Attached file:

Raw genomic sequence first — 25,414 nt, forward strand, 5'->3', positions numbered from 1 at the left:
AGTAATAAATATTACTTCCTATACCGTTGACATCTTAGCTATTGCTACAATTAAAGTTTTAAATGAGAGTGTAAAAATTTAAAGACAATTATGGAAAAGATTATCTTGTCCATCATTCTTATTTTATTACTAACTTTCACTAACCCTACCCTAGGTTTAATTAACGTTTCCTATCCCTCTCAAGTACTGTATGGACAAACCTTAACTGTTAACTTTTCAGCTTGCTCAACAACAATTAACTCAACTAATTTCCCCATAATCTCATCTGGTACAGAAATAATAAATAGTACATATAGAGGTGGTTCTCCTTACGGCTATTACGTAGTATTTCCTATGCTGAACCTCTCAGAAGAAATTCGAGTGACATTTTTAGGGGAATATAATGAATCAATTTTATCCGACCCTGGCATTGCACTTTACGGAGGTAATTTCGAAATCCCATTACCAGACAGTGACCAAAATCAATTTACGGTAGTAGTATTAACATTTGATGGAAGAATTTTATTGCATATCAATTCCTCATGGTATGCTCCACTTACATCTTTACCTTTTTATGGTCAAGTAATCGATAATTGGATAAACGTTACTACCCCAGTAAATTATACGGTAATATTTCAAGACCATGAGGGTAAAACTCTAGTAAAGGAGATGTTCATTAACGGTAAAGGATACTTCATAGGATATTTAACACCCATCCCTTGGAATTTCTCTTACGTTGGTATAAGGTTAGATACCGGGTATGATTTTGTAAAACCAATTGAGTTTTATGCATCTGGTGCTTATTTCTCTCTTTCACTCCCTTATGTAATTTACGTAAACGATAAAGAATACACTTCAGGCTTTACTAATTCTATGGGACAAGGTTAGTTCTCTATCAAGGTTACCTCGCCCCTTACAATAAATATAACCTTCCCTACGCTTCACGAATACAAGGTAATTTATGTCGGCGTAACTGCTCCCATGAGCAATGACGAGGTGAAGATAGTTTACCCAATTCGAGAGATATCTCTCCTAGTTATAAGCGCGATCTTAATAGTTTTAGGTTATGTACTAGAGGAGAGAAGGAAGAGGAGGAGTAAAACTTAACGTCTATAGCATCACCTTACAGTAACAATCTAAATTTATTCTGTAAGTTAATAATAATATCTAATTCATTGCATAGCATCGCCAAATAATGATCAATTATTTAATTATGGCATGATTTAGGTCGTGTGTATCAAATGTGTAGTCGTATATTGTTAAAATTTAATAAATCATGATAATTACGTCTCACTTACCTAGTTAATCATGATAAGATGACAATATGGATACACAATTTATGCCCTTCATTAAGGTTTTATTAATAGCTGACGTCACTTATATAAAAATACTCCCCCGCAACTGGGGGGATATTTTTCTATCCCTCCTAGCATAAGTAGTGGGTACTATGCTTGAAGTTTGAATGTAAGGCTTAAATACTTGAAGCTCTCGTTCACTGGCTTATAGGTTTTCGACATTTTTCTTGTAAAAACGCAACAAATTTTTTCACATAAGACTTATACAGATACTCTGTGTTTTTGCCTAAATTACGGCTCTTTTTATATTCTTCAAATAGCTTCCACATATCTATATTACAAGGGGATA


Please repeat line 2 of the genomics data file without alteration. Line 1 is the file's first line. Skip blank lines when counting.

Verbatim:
AGTAATAAATATTACTTCCTATACCGTTGACATCTTAGCTATTGCTACAATTAAAGTTTTAAATGAGAGTGTAAAAATTTAAAGACAATTATGGAAAAGATTATCTTGTCCATCATTCTTATTTTATTACTAACTTTCACTAACCCTACCCTAGGTTTAATTAACGTTTCCTATCCCTCTCAAGTACTGTATGGACAAACCTTAACTGTTAACTTTTCAGCTTGCTCAACAACAATTAACTCAACTAATTTCCCCATAATCTCATCTGGTACAGAAATAATAAATAGTACATATAGAGGTGGTTCTCCTTACGGCTATTACGTAGTATTTCCTATGCTGAACCTCTCAGAAGAAATTCGAGTGACATTTTTAGGGGAATATAATGAATCAATTTTATCCGACCCTGGCATTGCACTTTACGGAGGTAATTTCGAAATCCCATTACCAGACAGTGACCAAAATCAATTTACGGTAGTAGTATTAACATTTGATGGAAGAATTTTATTGCATATCAATTCCTCATGGTATGCTCCACTTACATCTTTACCTTTTTATGGTCAAGTAATCGATAATTGGATAAACGTTACTACCCCAGTAAATTATACGGTAATATTTCAAGACCATGAGGGTAAAACTCTAGTAAAGGAGATGTTCATTAACGGTAAAGGATACTTCATAGGATATTTAACACCCATCCCTTGGAATTTCTCTTACGTTGGTATAAGGTTAGATACCGGGTATGATTTTGTAAAACCAATTGAGTTTTATGCATCTGGTGCTTATTTCTCTCTTTCACTCCCTTATGTAATTTACGTAAACGATAAAGAATACACTTCAGGCTTTACTAATTCTATGGGACAAGGTTAGTTCTCTATCAAGGTTACCTCGCCCCTTACAATAAATATAACCTTCCCTACGCTTCACGAATACAAGGTAATTTATGTCGGCGTAACTGCTCCCATGAGCAATGACGAGGTGAAGATAGTTTACCCAATTCGAGAGATATCTCTCCTAGTTATAAGCGCGATCTTAATAGTTTTAGGTTATGTACTAGAGGAGAGAAGGAAGAGGAGGAGTAAAACTTAACGTCTATAGCATCACCTTACAGTAACAATCTAAATTTATTCTGTAAGTTAATAATAATATCTAATTCATTGCATAGCATCGCCAAATAATGATCAATTATTTAATTATGGCATGATTTAGGTCGTGTGTATCAAATGTGTAGTCGTATATTGTTAAAATTTAATAAATCATGATAATTACGTCTCACTTACCTAGTTAATCATGATAAGATGACAATATGGATACACAATTTATGCCCTTCATTAAGGTTTTATTAATAGCTGACGTCACTTATATAAAAATACTCCCCCGCAACTGGGGGGATATTTTTCTATCCCTCCTAGCATAAGTAGTGGGTACTATGCTTGAAGTTTGAATGTAAGGCTTAAATACTTGAAGCTCTCGTTCACTGGCTTATAGGTTTTCGACATTTTTCTTGTAAAAACGCAACAAATTTTTTCACATAAGACTTATACAGATACTCTGTGTTTTTGCCTAAATTACGGCTCTTTTTATATTCTTCAAATAGCTTCCACATATCTATATTACAAGGGGATA